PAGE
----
At one point, Dyer walked away from Richmond for a few weeks and returned to suburban football. Club secretary Percy Page persuaded him back by promising to clear any recalcitrant players. In the run up to the finals, with Richmond sitting second on the ladder, ruckman Percy Bentley went down with an injury that ended his season. Hughes included Dyer in the Tigers' team for the second semi final against Geelong. Playing mainly up forward, the unknown Dyer played a successful game, kicking three goals. In the Grand Final a fortnight later, again against Geelong, Geelong used their player and coach "Bull" Coghlan playing on Dyer. Coghlan played roughly against Dyer; Dyer had only four touches for the day and admitted many years later to being intimidated.

The following year, partnering Bentley in the ruck, Dyer played successfully in the first half of the season before suffering a serious knee injury that put him out for the rest of the year. In ten matches, Dyer received four best afield Brownlow medal votes, collected enough votes to win the Tigers' Best and Fairest, and was chosen for Victoria after fewer than a dozen league matches. On Grand Final day, Dyer was back in reserve as his teammates won Richmond's third premiership after several finals failures.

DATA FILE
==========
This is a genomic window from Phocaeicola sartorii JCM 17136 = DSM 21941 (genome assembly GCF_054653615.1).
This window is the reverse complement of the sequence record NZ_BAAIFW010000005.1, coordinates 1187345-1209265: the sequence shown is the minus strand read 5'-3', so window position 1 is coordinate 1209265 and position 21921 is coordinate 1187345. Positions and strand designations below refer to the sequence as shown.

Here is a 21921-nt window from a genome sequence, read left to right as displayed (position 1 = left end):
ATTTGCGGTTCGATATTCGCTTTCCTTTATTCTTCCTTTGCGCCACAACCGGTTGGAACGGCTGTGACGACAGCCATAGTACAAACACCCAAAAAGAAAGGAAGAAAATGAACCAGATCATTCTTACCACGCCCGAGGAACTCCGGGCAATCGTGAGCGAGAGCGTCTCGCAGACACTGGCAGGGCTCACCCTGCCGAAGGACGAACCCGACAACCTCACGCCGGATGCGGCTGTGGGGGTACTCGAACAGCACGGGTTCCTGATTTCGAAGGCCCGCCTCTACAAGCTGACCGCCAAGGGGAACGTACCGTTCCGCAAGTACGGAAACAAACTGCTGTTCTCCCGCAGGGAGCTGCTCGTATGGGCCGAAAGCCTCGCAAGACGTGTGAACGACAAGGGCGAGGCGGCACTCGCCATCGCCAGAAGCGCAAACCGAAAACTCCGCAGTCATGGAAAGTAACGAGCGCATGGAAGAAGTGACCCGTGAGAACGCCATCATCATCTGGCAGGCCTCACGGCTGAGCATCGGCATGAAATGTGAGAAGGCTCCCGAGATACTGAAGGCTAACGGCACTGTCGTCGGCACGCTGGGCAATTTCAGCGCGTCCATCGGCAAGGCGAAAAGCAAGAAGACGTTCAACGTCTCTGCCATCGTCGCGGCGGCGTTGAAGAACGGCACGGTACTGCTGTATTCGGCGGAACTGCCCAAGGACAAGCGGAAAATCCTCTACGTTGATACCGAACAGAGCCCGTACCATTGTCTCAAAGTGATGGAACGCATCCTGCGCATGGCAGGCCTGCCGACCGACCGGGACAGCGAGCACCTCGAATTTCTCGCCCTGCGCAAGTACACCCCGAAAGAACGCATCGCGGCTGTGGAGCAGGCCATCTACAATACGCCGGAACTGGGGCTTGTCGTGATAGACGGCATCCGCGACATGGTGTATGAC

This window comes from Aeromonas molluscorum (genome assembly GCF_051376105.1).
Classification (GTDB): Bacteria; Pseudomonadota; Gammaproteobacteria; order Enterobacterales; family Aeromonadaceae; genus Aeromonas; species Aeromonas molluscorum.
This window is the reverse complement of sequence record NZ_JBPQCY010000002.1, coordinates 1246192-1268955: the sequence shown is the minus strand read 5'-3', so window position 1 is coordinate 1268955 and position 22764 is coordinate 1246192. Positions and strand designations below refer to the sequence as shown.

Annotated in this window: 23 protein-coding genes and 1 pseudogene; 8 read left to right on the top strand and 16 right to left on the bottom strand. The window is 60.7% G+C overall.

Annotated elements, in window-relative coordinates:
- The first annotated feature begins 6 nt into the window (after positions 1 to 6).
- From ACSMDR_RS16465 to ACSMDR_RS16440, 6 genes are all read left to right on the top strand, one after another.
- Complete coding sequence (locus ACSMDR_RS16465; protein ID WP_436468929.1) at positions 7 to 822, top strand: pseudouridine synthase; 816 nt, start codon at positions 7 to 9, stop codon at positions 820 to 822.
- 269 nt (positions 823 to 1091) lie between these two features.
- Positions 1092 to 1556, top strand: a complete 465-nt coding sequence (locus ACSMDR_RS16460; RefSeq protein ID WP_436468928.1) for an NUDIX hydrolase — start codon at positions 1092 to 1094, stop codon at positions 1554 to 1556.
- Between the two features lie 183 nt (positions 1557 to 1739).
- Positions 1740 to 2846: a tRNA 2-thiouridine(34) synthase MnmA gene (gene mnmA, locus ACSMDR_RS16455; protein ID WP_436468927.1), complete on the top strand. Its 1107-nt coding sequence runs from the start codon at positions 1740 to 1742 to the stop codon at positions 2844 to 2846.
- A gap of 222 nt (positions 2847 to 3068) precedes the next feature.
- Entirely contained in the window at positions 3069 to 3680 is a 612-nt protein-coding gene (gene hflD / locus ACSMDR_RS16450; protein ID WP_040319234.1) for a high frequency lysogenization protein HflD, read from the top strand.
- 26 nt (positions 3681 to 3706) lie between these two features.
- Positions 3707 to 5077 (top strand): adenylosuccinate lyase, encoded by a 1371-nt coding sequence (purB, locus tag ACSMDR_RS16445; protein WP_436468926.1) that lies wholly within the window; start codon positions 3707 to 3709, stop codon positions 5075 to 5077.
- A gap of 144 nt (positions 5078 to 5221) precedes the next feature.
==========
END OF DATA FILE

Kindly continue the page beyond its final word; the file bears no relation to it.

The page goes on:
Dyer did reappear in 1933, wearing a dirty knee bandage. In his own phrase, Dyer was unable to "turn off" or "pull up" and he sometimes collected a teammate if his timing was out. In the Grand Final against South Melbourne, Richmond lost by eight goals, but Dyer achieved thirty touches. In the following year's Grand Final, the Tigers won in a rematch with the Swans. Richmond's successfully used a ruck combination of Bentley, Dyer and rover Ray Martin.

Jim Park of Carlton, Jack Dyer (age 24), and Phonse Kyne of Collingwood, at the Adelaide Oval, before the 1938 interstate match against South Australia

Captain Blood[edit]

The number of on-field incidents grew and after a particularly difficult game during 1935, newspaper cartoonist John Ludlow in The Age drew a picture of Dyer as a pirate and a journalist nicknamed him 'Captain Blood', after the Errol Flynn film Captain Blood. Initially, Dyer was angry at the connotation and the implied slur on his sportsmanship. Dyer preferred the 'hip and shoulder' method of meeting an opponent rather than grabbing him in a tackle. The force of being hit by the athletic, 89 kg frame of Dyer was often enough to leave a player prostrate and not wanting to re-enter the fray for a while. Occasionally, the hip and shoulder could go awry and Dyer's forearm would come into play, which was a reportable offence. In a nineteen-year career, he was reported five times and suspended once.

He went on to play 312 games for Richmond, being voted the club's best and fairest player in 1932, 1937, 1938, 1939, 1940, and 1946. He played in seven Grand Finals for two premierships in 1934 and 1943, one as captain and playing coach of the side.

Dyer was a ruckman; and, at 6'1" (185 cm), was not particularly tall for that position.